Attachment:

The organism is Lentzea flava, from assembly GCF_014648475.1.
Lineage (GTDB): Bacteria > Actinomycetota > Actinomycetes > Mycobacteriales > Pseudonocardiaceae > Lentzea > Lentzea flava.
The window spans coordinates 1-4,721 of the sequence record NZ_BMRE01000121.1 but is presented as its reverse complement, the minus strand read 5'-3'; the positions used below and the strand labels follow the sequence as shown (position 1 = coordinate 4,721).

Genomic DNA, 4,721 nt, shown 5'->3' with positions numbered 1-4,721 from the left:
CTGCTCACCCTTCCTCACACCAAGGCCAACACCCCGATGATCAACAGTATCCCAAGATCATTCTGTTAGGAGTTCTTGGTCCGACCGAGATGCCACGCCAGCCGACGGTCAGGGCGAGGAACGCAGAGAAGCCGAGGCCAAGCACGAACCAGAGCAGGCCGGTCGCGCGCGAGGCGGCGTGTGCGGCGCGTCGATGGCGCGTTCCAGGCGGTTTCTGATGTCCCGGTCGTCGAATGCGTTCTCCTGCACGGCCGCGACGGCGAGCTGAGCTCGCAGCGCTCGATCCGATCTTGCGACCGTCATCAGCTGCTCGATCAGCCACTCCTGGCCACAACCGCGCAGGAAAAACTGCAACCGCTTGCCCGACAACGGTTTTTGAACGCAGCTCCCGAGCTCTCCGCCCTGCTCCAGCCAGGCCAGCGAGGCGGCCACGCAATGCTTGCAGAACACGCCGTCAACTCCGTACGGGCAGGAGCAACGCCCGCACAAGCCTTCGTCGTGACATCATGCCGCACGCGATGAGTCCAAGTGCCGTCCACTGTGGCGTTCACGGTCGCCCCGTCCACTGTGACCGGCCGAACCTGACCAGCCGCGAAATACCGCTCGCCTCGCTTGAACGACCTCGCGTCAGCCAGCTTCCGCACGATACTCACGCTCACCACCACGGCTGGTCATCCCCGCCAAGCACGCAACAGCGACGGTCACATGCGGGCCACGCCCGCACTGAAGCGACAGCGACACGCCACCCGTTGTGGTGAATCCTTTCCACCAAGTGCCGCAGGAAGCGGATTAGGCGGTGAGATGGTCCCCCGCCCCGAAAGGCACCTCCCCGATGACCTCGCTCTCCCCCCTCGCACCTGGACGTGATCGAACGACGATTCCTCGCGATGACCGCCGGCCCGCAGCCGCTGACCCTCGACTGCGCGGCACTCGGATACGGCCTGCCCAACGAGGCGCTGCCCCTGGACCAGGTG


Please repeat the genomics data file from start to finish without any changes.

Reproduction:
The organism is Lentzea flava, from assembly GCF_014648475.1.
Lineage (GTDB): Bacteria > Actinomycetota > Actinomycetes > Mycobacteriales > Pseudonocardiaceae > Lentzea > Lentzea flava.
The window spans coordinates 1-4,721 of the sequence record NZ_BMRE01000121.1 but is presented as its reverse complement, the minus strand read 5'-3'; the positions used below and the strand labels follow the sequence as shown (position 1 = coordinate 4,721).

Genomic DNA, 4,721 nt, shown 5'->3' with positions numbered 1-4,721 from the left:
CTGCTCACCCTTCCTCACACCAAGGCCAACACCCCGATGATCAACAGTATCCCAAGATCATTCTGTTAGGAGTTCTTGGTCCGACCGAGATGCCACGCCAGCCGACGGTCAGGGCGAGGAACGCAGAGAAGCCGAGGCCAAGCACGAACCAGAGCAGGCCGGTCGCGCGCGAGGCGGCGTGTGCGGCGCGTCGATGGCGCGTTCCAGGCGGTTTCTGATGTCCCGGTCGTCGAATGCGTTCTCCTGCACGGCCGCGACGGCGAGCTGAGCTCGCAGCGCTCGATCCGATCTTGCGACCGTCATCAGCTGCTCGATCAGCCACTCCTGGCCACAACCGCGCAGGAAAAACTGCAACCGCTTGCCCGACAACGGTTTTTGAACGCAGCTCCCGAGCTCTCCGCCCTGCTCCAGCCAGGCCAGCGAGGCGGCCACGCAATGCTTGCAGAACACGCCGTCAACTCCGTACGGGCAGGAGCAACGCCCGCACAAGCCTTCGTCGTGACATCATGCCGCACGCGATGAGTCCAAGTGCCGTCCACTGTGGCGTTCACGGTCGCCCCGTCCACTGTGACCGGCCGAACCTGACCAGCCGCGAAATACCGCTCGCCTCGCTTGAACGACCTCGCGTCAGCCAGCTTCCGCACGATACTCACGCTCACCACCACGGCTGGTCATCCCCGCCAAGCACGCAACAGCGACGGTCACATGCGGGCCACGCCCGCACTGAAGCGACAGCGACACGCCACCCGTTGTGGTGAATCCTTTCCACCAAGTGCCGCAGGAAGCGGATTAGGCGGTGAGATGGTCCCCCGCCCCGAAAGGCACCTCCCCGATGACCTCGCTCTCCCCCCTCGCACCTGGACGTGATCGAACGACGATTCCTCGCGATGACCGCCGGCCCGCAGCCGCTGACCCTCGACTGCGCGGCACTCGGATACGGCCTGCCCAACGAGGCGCTGCCCCTGGACCAGGTG